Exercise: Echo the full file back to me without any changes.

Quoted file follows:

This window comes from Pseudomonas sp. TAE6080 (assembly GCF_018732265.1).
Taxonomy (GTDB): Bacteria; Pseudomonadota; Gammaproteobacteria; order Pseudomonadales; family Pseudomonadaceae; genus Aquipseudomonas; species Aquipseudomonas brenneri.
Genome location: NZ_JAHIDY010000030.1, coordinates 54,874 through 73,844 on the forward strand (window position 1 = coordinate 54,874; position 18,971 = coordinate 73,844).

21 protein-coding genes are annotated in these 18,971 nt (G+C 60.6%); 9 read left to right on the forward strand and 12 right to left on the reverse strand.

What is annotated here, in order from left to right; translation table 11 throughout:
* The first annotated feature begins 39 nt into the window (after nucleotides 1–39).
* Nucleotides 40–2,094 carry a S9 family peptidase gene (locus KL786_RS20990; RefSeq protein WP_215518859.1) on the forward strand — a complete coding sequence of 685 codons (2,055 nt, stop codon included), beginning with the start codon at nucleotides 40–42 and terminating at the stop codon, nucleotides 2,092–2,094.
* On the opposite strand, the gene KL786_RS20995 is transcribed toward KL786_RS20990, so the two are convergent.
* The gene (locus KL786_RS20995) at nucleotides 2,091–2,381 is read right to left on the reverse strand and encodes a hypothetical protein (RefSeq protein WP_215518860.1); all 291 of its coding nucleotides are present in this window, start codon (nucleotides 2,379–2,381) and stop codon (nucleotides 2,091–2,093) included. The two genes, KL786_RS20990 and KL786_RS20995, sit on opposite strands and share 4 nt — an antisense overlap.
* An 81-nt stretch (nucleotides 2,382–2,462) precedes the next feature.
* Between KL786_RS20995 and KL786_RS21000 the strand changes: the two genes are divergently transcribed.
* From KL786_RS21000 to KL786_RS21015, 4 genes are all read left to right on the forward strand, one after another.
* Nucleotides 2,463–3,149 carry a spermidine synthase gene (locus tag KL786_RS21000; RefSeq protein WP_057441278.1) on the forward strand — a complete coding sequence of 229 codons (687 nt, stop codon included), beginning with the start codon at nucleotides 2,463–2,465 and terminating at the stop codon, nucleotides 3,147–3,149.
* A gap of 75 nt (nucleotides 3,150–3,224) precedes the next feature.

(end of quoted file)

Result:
This window comes from Pseudomonas sp. TAE6080 (assembly GCF_018732265.1).
Taxonomy (GTDB): Bacteria; Pseudomonadota; Gammaproteobacteria; order Pseudomonadales; family Pseudomonadaceae; genus Aquipseudomonas; species Aquipseudomonas brenneri.
Genome location: NZ_JAHIDY010000030.1, coordinates 54,874 through 73,844 on the forward strand (window position 1 = coordinate 54,874; position 18,971 = coordinate 73,844).

21 protein-coding genes are annotated in these 18,971 nt (G+C 60.6%); 9 read left to right on the forward strand and 12 right to left on the reverse strand.

What is annotated here, in order from left to right; translation table 11 throughout:
* The first annotated feature begins 39 nt into the window (after nucleotides 1–39).
* Nucleotides 40–2,094 carry a S9 family peptidase gene (locus KL786_RS20990; RefSeq protein WP_215518859.1) on the forward strand — a complete coding sequence of 685 codons (2,055 nt, stop codon included), beginning with the start codon at nucleotides 40–42 and terminating at the stop codon, nucleotides 2,092–2,094.
* On the opposite strand, the gene KL786_RS20995 is transcribed toward KL786_RS20990, so the two are convergent.
* The gene (locus KL786_RS20995) at nucleotides 2,091–2,381 is read right to left on the reverse strand and encodes a hypothetical protein (RefSeq protein WP_215518860.1); all 291 of its coding nucleotides are present in this window, start codon (nucleotides 2,379–2,381) and stop codon (nucleotides 2,091–2,093) included. The two genes, KL786_RS20990 and KL786_RS20995, sit on opposite strands and share 4 nt — an antisense overlap.
* An 81-nt stretch (nucleotides 2,382–2,462) precedes the next feature.
* Between KL786_RS20995 and KL786_RS21000 the strand changes: the two genes are divergently transcribed.
* From KL786_RS21000 to KL786_RS21015, 4 genes are all read left to right on the forward strand, one after another.
* Nucleotides 2,463–3,149 carry a spermidine synthase gene (locus tag KL786_RS21000; RefSeq protein WP_057441278.1) on the forward strand — a complete coding sequence of 229 codons (687 nt, stop codon included), beginning with the start codon at nucleotides 2,463–2,465 and terminating at the stop codon, nucleotides 3,147–3,149.
* A gap of 75 nt (nucleotides 3,150–3,224) precedes the next feature.